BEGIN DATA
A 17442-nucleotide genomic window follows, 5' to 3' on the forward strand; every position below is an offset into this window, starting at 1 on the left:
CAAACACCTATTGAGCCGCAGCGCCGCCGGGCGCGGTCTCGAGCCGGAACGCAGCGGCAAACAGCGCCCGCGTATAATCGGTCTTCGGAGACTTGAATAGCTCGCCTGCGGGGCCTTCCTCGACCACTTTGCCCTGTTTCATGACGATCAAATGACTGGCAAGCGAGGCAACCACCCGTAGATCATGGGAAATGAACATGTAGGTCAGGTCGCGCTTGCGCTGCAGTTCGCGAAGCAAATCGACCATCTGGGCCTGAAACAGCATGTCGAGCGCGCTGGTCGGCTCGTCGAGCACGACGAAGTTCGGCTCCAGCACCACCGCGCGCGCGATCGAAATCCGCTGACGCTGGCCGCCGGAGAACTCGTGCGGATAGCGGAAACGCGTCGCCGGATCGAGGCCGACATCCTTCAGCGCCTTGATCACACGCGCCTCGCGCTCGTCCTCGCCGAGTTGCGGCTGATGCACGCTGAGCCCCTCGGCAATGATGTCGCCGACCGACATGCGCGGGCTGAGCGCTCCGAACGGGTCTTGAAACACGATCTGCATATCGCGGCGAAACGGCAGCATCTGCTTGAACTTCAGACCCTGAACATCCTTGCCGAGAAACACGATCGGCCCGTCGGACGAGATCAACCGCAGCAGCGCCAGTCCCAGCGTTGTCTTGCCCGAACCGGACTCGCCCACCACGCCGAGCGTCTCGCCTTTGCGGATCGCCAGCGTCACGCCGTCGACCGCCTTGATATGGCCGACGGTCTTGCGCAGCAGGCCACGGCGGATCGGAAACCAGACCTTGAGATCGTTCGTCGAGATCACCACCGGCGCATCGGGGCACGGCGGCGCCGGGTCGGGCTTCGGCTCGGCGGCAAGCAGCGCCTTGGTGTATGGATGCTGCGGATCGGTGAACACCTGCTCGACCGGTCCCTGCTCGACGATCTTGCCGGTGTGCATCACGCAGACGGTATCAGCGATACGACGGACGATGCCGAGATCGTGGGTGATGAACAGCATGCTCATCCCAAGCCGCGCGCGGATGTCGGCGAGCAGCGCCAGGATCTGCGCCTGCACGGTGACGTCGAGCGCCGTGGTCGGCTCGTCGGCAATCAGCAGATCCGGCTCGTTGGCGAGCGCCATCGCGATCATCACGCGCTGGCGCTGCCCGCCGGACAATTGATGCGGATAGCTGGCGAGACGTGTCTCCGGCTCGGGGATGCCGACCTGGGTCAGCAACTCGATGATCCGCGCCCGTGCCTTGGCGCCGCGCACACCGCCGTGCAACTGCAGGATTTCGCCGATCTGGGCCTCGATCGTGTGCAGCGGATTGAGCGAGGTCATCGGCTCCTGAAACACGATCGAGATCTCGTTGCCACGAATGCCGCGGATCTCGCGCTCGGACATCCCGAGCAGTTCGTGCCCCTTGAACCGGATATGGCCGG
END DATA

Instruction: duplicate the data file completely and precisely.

A 17442-nucleotide genomic window follows, 5' to 3' on the forward strand; every position below is an offset into this window, starting at 1 on the left:
CAAACACCTATTGAGCCGCAGCGCCGCCGGGCGCGGTCTCGAGCCGGAACGCAGCGGCAAACAGCGCCCGCGTATAATCGGTCTTCGGAGACTTGAATAGCTCGCCTGCGGGGCCTTCCTCGACCACTTTGCCCTGTTTCATGACGATCAAATGACTGGCAAGCGAGGCAACCACCCGTAGATCATGGGAAATGAACATGTAGGTCAGGTCGCGCTTGCGCTGCAGTTCGCGAAGCAAATCGACCATCTGGGCCTGAAACAGCATGTCGAGCGCGCTGGTCGGCTCGTCGAGCACGACGAAGTTCGGCTCCAGCACCACCGCGCGCGCGATCGAAATCCGCTGACGCTGGCCGCCGGAGAACTCGTGCGGATAGCGGAAACGCGTCGCCGGATCGAGGCCGACATCCTTCAGCGCCTTGATCACACGCGCCTCGCGCTCGTCCTCGCCGAGTTGCGGCTGATGCACGCTGAGCCCCTCGGCAATGATGTCGCCGACCGACATGCGCGGGCTGAGCGCTCCGAACGGGTCTTGAAACACGATCTGCATATCGCGGCGAAACGGCAGCATCTGCTTGAACTTCAGACCCTGAACATCCTTGCCGAGAAACACGATCGGCCCGTCGGACGAGATCAACCGCAGCAGCGCCAGTCCCAGCGTTGTCTTGCCCGAACCGGACTCGCCCACCACGCCGAGCGTCTCGCCTTTGCGGATCGCCAGCGTCACGCCGTCGACCGCCTTGATATGGCCGACGGTCTTGCGCAGCAGGCCACGGCGGATCGGAAACCAGACCTTGAGATCGTTCGTCGAGATCACCACCGGCGCATCGGGGCACGGCGGCGCCGGGTCGGGCTTCGGCTCGGCGGCAAGCAGCGCCTTGGTGTATGGATGCTGCGGATCGGTGAACACCTGCTCGACCGGTCCCTGCTCGACGATCTTGCCGGTGTGCATCACGCAGACGGTATCAGCGATACGACGGACGATGCCGAGATCGTGGGTGATGAACAGCATGCTCATCCCAAGCCGCGCGCGGATGTCGGCGAGCAGCGCCAGGATCTGCGCCTGCACGGTGACGTCGAGCGCCGTGGTCGGCTCGTCGGCAATCAGCAGATCCGGCTCGTTGGCGAGCGCCATCGCGATCATCACGCGCTGGCGCTGCCCGCCGGACAATTGATGCGGATAGCTGGCGAGACGTGTCTCCGGCTCGGGGATGCCGACCTGGGTCAGCAACTCGATGATCCGCGCCCGTGCCTTGGCGCCGCGCACACCGCCGTGCAACTGCAGGATTTCGCCGATCTGGGCCTCGATCGTGTGCAGCGGATTGAGCGAGGTCATCGGCTCCTGAAACACGATCGAGATCTCGTTGCCACGAATGCCGCGGATCTCGCGCTCGGACATCCCGAGCAGTTCGTGCCCCTTGAACCGGATATGGCCGG